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Coinbase says SEC threatened lawsuit over Lend feature

Coinbase says SEC threatened lawsuit over Lend feature


The company says the regulator won’t explain its issues with the feature

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Illustration by Alex Castro / The Verge

Cryptocurrency exchange Coinbase seems to have some issues with the Securities and Exchange Commission (SEC) over a planned feature that lets people lend cryptocurrency through its platform. In a Medium post on Tuesday, Coinbase’s chief legal officer wrote that the regulatory agency threatened to sue the company if it launched the feature. Coinbase’s CEO posted a Twitter thread on Tuesday evening saying that the SEC wasn’t clear about what it wanted.

According to Coinbase’s CEO, Brian Armstrong, the company told the SEC about its new Lend feature as a courtesy but didn’t anticipate pushback, based on his impression that similar features exist on other platforms. However, according to Armstrong, the SEC informed the company that the lend feature would be considered a security, meaning it would be regulated as an investment. Coinbase disputes that classification, but they weren’t able to make their case in the same informal channels. Instead, according to Armstrong and the company, the SEC opened an investigation into Coinbase, asking for employee testimony and the names and contact information of people who had signed up for the Lend waitlist.

Armstrong says that Coinbase is looking for clearer information from the SEC and a written explanation of how it's judging Lend to be a security. According to the Medium post, the SEC told Coinbase that it had assessed Lend against two benchmark securities cases tried in the Supreme Court: SEC v. W. J. Howey Co. and Reves v. Ernst & Young. The former set the standard that investments would be considered securities if there’s “a reasonable expectation of profits to be derived from the efforts of others,” according to Investopedia.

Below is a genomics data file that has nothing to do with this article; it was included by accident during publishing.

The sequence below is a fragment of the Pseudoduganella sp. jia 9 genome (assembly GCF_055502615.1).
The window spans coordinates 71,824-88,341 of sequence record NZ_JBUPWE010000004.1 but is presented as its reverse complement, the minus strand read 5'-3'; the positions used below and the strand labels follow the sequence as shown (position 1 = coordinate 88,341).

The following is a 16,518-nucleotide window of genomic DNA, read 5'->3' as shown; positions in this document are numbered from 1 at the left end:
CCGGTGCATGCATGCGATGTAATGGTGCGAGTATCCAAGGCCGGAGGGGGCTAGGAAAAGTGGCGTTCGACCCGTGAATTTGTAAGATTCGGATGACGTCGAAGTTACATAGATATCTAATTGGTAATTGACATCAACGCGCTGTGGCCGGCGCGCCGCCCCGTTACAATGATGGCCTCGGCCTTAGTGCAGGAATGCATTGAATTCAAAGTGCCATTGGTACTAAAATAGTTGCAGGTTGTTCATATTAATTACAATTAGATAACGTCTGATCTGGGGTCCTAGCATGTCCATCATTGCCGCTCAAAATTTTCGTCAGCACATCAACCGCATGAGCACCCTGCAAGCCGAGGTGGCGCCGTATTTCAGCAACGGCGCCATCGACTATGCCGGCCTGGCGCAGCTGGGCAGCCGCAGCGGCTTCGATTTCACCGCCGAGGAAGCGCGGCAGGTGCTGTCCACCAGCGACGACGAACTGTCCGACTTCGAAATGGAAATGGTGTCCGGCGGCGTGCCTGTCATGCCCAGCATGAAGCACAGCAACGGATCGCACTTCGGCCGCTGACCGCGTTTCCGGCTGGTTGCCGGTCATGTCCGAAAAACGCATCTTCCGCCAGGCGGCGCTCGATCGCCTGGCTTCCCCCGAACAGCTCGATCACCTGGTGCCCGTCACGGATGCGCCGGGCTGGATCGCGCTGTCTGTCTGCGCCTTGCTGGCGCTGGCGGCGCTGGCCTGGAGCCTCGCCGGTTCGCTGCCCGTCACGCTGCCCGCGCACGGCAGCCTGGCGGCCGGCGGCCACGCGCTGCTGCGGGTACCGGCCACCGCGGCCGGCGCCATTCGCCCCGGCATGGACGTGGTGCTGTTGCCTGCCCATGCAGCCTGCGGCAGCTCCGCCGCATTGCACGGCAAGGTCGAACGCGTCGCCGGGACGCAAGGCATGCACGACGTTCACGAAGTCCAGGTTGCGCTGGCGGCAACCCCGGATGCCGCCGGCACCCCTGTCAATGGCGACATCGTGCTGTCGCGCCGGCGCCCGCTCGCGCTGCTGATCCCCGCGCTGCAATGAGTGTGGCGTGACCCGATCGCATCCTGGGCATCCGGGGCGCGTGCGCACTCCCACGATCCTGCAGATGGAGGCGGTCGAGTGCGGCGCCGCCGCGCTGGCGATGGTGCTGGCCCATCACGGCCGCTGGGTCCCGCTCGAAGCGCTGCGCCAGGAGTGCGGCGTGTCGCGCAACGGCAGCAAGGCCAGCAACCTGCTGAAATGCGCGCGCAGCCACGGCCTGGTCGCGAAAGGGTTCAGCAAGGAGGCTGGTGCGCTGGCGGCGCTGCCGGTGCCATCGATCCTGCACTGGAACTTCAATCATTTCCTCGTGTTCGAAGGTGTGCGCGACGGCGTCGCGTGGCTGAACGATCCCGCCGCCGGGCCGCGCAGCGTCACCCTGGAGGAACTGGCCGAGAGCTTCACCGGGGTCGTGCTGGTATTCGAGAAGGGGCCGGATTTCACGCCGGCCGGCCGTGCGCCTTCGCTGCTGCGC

Coinbase’s upcoming Lend feature, according to its website and a Medium post, is meant to let people lend out their cryptocurrency and earn interest doing so. Coinbase says that the loans would go to “verified borrowers” and that the company would guarantee the initial value (so if you lent $100 through the program, Coinbase promises you’d get $100 back). It also says you can expect a return of 4 percent APY. The company says that, in light of its SEC troubles, it won’t launch Lend “until at least October.”

A spokesperson for the SEC told Reuters that the agency “does not comment on the existence or nonexistence of a possible investigation.” Many have seen a recent tweet from the SEC’s Investor Education Twitter account as trolling Coinbase, though: it contains a video explaining the concept of bonds, financial instruments that allow you to give a loan to a company or government, in return for interest payments. The tweet was posted Wednesday morning, after Armstrong’s Tuesday-night thread. However, the account regularly posts similar videos and tips, so it’s possible the timing is coincidental.

The SEC’s tiff with Coinbase may be indicative of its move toward regulating crypto more heavily. The current chairman has said that Stablecoins, or cryptocurrencies whose value is pegged to something else like the US dollar, may fall under the SEC’s jurisdiction. That could be relevant to Coinbase’s woes — the Lend feature that started all this was set to launch using USDC, a Stablecoin.